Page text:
'Asking For It' Is a Harrowing Read, But Offers Hope, Too
Kate Harding offers a damning survey of rape culture’s tenacious hold on American society, and argues that recognizing the problem is the first step to fixing it
Asking For It: The Alarming Rise of Rape Culture - And What We Can Do About ItPublisher: Da Capo
Length: 272 pages
Author: Kate Harding
Publication date: 2015-08
On 11 December 2015, former Oklahoma City police officer Daniel Holtzclaw was found guilty on 18 counts of rape and other charges, in a case brought against him by 13 black women. The jury has recommended he receive 263 years in prison.
The horrifying case is far from unique. As the New York Times notes, an Associated Press investigation “found that from 2009 to 2014, some 550 officers from 41 states had lost their law enforcement licenses for sexual assault, but not all had faced criminal charges.”
The case against Holtzclaw, of course, involves not only sexual violence against women but also the systematic targeting of black women, and of women whose prior criminal records made them more prominent targets for sexual exploitation and violence, given the likelihood that the justice system would consider their testimony less reliable than that of the police officer who attacked them.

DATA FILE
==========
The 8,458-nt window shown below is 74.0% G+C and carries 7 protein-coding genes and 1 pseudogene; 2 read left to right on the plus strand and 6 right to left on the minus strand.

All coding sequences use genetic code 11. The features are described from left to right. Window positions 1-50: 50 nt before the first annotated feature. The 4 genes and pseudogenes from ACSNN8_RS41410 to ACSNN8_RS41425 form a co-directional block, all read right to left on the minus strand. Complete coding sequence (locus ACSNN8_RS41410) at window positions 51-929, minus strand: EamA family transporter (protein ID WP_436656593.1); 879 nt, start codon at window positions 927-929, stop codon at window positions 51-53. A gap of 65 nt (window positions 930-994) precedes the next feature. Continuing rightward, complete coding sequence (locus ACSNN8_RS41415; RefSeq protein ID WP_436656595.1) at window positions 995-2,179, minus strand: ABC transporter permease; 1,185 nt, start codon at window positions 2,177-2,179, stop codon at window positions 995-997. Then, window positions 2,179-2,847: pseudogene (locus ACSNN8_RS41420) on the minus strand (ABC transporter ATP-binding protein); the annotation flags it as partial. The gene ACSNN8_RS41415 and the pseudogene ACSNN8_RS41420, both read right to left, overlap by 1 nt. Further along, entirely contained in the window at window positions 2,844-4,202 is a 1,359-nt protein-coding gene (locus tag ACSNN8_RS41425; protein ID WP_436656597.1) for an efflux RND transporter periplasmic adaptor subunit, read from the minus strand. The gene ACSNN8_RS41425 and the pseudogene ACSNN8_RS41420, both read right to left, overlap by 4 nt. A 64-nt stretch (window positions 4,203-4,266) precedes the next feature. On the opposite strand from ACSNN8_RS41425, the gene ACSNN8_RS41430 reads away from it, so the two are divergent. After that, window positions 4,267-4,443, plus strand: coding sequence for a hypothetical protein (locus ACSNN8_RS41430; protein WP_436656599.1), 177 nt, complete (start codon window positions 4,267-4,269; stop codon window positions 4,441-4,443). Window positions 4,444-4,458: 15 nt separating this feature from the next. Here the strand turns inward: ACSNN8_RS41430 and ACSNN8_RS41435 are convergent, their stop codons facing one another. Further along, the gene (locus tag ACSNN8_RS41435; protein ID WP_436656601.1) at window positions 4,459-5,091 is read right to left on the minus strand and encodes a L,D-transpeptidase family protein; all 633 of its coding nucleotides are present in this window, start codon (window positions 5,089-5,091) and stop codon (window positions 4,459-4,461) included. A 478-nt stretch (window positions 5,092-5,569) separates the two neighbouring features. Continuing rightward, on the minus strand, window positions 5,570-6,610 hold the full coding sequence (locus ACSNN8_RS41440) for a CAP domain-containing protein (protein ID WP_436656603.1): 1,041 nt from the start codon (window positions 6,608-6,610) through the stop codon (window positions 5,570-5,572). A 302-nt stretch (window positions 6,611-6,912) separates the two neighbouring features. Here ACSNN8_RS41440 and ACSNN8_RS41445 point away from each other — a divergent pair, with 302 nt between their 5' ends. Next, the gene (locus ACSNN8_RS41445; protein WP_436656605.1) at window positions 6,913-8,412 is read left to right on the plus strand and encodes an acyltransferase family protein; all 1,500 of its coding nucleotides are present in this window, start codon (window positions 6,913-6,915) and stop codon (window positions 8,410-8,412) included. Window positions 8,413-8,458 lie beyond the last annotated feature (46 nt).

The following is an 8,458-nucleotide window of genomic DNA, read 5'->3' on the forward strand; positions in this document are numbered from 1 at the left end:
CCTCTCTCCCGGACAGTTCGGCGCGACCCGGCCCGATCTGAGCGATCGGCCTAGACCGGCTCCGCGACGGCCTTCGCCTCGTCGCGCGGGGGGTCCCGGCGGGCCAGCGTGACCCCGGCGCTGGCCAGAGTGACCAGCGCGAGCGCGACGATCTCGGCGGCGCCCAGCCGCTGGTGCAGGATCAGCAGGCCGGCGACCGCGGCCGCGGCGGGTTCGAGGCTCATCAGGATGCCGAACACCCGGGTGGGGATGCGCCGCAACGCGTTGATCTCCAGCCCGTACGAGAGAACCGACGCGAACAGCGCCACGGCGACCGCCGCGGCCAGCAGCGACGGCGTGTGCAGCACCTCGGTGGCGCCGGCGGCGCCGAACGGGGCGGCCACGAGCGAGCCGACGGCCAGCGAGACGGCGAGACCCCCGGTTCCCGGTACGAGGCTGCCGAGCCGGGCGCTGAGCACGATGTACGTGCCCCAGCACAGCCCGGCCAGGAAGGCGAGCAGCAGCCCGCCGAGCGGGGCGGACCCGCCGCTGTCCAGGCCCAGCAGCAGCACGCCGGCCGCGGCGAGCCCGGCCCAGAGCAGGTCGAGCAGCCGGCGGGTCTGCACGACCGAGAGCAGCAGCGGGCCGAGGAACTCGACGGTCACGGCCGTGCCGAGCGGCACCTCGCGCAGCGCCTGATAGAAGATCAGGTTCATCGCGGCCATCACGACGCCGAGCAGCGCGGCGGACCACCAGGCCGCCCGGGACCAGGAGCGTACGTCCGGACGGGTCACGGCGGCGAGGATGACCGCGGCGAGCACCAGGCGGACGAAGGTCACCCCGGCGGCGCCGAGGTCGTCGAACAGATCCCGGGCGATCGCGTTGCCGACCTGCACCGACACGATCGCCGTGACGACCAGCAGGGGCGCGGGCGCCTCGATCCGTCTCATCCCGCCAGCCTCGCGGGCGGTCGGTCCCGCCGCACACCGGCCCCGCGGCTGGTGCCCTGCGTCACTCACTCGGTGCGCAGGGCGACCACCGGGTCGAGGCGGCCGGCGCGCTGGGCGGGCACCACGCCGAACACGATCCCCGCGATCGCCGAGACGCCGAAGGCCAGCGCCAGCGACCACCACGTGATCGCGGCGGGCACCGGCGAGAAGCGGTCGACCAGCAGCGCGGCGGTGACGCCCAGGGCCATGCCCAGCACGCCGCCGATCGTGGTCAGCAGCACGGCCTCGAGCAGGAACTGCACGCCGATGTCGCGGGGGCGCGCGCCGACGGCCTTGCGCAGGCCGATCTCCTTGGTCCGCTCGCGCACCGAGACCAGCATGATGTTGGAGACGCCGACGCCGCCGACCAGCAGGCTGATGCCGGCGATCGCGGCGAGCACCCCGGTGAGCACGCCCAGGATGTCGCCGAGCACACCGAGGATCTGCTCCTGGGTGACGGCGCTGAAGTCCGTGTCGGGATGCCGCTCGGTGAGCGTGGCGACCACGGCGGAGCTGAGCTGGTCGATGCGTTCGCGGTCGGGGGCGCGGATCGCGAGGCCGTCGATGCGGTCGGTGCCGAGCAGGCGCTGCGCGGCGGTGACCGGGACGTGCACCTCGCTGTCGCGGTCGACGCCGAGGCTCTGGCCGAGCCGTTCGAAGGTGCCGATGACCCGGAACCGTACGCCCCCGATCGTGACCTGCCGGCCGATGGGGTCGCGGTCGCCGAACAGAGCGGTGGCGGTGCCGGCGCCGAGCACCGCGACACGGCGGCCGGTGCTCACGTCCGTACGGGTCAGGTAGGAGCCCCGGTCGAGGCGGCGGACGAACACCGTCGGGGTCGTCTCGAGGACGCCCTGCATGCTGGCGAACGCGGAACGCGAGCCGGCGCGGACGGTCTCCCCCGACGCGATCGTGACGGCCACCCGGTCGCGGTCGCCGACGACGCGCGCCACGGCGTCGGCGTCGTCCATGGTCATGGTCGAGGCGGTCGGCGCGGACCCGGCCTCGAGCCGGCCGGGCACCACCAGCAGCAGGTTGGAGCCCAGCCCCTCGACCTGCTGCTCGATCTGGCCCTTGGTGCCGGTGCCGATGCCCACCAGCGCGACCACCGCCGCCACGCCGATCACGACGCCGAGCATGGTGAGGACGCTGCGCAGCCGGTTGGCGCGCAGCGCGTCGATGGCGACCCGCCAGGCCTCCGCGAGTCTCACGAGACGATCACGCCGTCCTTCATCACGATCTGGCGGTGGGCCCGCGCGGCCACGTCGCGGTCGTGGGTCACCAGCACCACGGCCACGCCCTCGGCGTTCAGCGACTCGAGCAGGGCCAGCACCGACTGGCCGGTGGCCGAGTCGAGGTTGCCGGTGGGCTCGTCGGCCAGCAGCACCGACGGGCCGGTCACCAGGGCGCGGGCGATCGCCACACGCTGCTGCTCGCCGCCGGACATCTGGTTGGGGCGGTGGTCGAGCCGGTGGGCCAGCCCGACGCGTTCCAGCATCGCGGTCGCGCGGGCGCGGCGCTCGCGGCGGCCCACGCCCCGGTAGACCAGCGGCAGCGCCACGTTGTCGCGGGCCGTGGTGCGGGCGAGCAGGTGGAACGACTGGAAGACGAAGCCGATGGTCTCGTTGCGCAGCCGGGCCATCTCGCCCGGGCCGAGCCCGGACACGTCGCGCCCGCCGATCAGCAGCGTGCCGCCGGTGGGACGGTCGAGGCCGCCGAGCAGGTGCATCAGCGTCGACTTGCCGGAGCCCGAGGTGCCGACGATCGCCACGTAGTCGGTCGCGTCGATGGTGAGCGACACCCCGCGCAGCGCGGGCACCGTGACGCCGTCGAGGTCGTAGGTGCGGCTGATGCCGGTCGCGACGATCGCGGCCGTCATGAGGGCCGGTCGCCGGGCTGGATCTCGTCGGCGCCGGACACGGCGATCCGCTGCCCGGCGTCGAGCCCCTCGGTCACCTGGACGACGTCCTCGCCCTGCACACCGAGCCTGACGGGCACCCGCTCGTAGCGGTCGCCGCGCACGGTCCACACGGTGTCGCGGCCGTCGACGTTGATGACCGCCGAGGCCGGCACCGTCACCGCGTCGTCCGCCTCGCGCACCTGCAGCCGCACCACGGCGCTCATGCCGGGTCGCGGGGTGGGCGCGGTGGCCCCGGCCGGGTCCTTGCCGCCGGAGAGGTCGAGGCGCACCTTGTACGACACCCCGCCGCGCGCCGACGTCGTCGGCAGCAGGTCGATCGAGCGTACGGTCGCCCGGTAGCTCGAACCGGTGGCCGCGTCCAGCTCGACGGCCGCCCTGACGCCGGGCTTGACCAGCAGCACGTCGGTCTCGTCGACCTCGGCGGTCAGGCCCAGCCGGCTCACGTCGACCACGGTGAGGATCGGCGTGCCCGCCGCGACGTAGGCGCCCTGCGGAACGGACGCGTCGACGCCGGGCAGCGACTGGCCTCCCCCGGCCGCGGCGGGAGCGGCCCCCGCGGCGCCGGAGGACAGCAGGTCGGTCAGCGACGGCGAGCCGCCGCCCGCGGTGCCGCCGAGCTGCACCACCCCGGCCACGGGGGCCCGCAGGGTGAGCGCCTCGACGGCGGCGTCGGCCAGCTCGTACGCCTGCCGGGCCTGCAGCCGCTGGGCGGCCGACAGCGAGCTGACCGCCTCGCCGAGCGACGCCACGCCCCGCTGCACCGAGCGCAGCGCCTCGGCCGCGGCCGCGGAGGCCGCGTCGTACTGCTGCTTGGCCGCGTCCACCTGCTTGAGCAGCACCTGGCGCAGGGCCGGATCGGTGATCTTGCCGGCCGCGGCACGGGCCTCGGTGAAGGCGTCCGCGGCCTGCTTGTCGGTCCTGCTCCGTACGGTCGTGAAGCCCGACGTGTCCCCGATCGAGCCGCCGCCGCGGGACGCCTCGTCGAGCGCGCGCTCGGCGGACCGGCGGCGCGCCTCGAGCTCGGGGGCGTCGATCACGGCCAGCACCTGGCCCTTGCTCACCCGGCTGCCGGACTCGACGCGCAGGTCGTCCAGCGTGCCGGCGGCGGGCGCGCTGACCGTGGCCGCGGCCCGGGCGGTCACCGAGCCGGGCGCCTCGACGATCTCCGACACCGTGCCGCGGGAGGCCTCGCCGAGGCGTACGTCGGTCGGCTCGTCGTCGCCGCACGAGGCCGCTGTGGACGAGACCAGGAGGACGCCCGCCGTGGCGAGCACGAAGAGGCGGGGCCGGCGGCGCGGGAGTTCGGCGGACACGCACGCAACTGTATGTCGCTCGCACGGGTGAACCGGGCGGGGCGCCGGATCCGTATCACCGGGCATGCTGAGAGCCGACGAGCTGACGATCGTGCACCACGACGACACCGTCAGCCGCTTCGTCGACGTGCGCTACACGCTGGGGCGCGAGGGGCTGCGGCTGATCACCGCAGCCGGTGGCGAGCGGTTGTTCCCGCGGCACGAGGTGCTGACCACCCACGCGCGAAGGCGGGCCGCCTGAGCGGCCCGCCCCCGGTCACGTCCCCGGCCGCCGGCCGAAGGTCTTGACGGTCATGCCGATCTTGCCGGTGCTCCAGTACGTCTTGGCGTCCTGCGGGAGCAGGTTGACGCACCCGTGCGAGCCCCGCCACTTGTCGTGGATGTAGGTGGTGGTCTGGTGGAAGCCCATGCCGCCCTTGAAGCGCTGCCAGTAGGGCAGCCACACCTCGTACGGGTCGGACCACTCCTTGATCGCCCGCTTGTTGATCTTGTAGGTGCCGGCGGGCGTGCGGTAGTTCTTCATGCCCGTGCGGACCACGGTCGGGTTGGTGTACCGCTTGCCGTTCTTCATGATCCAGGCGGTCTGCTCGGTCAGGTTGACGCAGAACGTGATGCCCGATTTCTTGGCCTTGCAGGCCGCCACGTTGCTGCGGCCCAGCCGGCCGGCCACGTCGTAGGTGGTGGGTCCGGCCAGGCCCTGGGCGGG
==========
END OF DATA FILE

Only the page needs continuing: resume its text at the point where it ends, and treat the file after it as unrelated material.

A further horrifying dimension of the case is the vocal support Holtzclaw has received, with hundreds of supporters championing him on social media and publicly attacking the credibility of the victims.
The entire situation is a terrible if apt reflection of what is increasingly referred to as the ‘rape culture’ that clings tenaciously to American society. As author Kate Harding notes, the term has been around for decades, but is only now beginning to enter mainstream discourse. She cites a widely used definition offered in the 1993 collection Transforming a Rape Culture, which defines rape culture as:
a complex set of beliefs that encourage male sexual aggression and supports violence against women. It is a society where violence is seen as sexy and sexuality as violent. In a rape culture, women perceive a continuum of threatened violence that ranges from sexual remarks to sexual touching to rape itself. A rape culture condones physical and emotional terrorism against women as the norm ... In a rape culture both men and women assume that sexual violence is a fact of life, inevitable ... However .. much of what we accept as inevitable is in fact the expression of values and attitudes that can change.
In her expansive and broad-ranging study Asking For It: The Alarming Rise of Rape Culture – And What We Can Do About It writer and blogger Harding sets out to chart the scope of rape culture in contemporary America. The picture is a depressing, and often horrifying one. Rape culture, Harding reveals, infects every corner of personal and political life in the United States (and beyond, but Harding’s book focuses on the US).